A New Challenge in Locomotive
The Electronic Steam
Locomotive Part 1
Builder Jeff Badger runs a double header with his much modified
Meg Steam “Wendy” along with the new Climax Locomotive at the Bitter Creek &
Western Railway. Arroyo Grande, CA
Written by Jeff
a local Live Steam Club meeting, a visitor with his young son were admiring the
work on my locomotive, a much-modified Meg Steam “Wendy”. During our
conversation his son reached out to touch the engine and let out a shriek after
making contact with the hot boiler. I felt so sorry for the child and
after comforting him and seeing that there were no burns, the father challenged
me with this question: “Most children love the sights and sounds of a steam
locomotive, but live steam can be dangerous for them. Are there any steam
locomotives that adults can operate with little or no experience, and children
won’t get hurt?” I explained to him that I had seen a few internal
combustion and battery powered steam outline locomotives, and continued to tell
him that model railroading in this large of a scale has its inherent dangers.
Yet in the past few years many parents with young children are entering this
hobby without proper instruction and awareness of safety issues.
That was in February of 2002. I went home
that night and mulled over the words and the situation that had occurred earlier
in the day and decided to take on the challenge since I had no other projects
lingering at that time. I would build a steam locomotive that young and
old alike could operate with little or no experience. I set some goals for
myself first though:
I would not sacrifice my family or work
I would find as many off the shelf parts
I would have a budget – both monetary and time.
Beginning the next month in March and with the
completion 8 months later of this project in October, I feel a sense of
accomplishment and astonishment.
I set about looking for a prototype to model.
In early March I received a copy of the new Climax Locomotive Book. Being
a true aficionado of all things steam powered and gear driven, I found the
locomotive that I would build: a 22-ton Class A Climax. I decided it would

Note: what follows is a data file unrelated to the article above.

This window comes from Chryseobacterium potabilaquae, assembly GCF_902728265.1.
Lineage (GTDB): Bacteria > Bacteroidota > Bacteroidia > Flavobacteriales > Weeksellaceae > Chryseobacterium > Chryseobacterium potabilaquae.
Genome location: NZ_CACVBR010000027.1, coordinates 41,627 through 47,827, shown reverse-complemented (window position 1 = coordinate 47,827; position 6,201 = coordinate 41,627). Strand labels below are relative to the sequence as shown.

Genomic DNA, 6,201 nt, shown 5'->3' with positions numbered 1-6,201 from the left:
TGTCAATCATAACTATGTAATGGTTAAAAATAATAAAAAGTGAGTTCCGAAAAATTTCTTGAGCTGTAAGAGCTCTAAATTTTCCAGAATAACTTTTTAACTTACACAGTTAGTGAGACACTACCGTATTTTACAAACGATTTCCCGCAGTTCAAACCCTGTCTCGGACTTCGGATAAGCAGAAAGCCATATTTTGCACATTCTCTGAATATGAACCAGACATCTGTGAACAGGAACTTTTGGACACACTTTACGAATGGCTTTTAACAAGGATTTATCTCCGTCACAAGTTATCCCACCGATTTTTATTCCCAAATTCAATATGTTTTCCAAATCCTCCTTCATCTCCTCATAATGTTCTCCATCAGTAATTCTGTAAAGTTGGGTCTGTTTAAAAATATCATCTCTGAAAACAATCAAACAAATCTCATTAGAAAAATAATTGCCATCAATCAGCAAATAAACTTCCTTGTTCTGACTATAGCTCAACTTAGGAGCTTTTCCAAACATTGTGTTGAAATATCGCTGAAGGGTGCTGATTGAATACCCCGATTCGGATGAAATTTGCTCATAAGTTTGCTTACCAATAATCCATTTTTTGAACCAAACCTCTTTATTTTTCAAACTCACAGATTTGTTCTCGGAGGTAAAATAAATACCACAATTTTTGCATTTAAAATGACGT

be battery powered with a sound system installed. I drew up some sketches
and scaled it in 2.5”, 3”, and 3.75” to the foot. I settled on 3” to the
foot. What I ended up with is a locomotive that I can ride in, is very
powerful, and to my knowledge no one else in the hobby has built.
The next week was spent gathering steel and
wood, while working only 2-3 hours per night for 3 nights a week. At the
end of March the project was taking shape.
The Climax begins to take shape in the shop
I built the frame
using 1X2 channel with a 1X3 stinger running the full 82” length. The
overall width of the locomotive is 24”. I used mostly scrap Oak from old
pallets to build the cab. The boiler is 10” diameter schedule 80 steel
pipe. The truck side frames are a slight departure from the Climax
prototype, but are more common to the Gilbert / Dunkirk style of geared
locomotives that were the forerunner to the Climax. I found these frames
while visiting Craig Adams in Medford, Oregon. I purchased Roll Models 6”
spoked wheels, axles and 5:1 gearbox/motor combination. Both trucks were
assembled in two nights and surprised me how fast everything adapted together.
Chain and sprockets allow for all wheels to be powered from the main drive axle.
Power Truck nearly completed on workbench
boiler was easy. Provisions were made to house two of the four deep cycle
gel-cell batteries inside using a slide tray. I welded on a steam dome and
firebox side sheets. RMI supplied a firebox door ring, sand dome, balloon
stack and base along with a headlight and brackets from the Sweet Creek line of
products. The smokebox door and ring are from Meg Steam.
the trucks to the completed frame, it was time to develop a wiring diagram and
harness. I decided to use a 24 volt 4QD 200-amp controller from the UK.
It is compact and has variable dynamic braking with regenerative power to
recharge the batteries. I used circuit breaker protection on each lead to the
motor rated at 50 amps. The wiring used was purchased from the local
marine supply store. It is a high quality rated wire and able to handle
the amperage along with being very flexible.
Boiler nears completion and ready to mount on frame
|I built the water tank large
enough to hold the remaining two batteries and controller. I left enough space
between the tank and the cab so my size 11 boots can get in and out easily. I
tested every circuit carefully and made sure that all wiring had plenty of
movement for curves and was fastened in securely. Extra measures were taken to
place all wires in a split loom to protect from weather and blend in with the
black frame. I built my own throttle using parts available from the local Radio
Shack. I used the 4QD fuel gauge, which lets me know when the charge is getting
Written by Jeff
continued in Part 2
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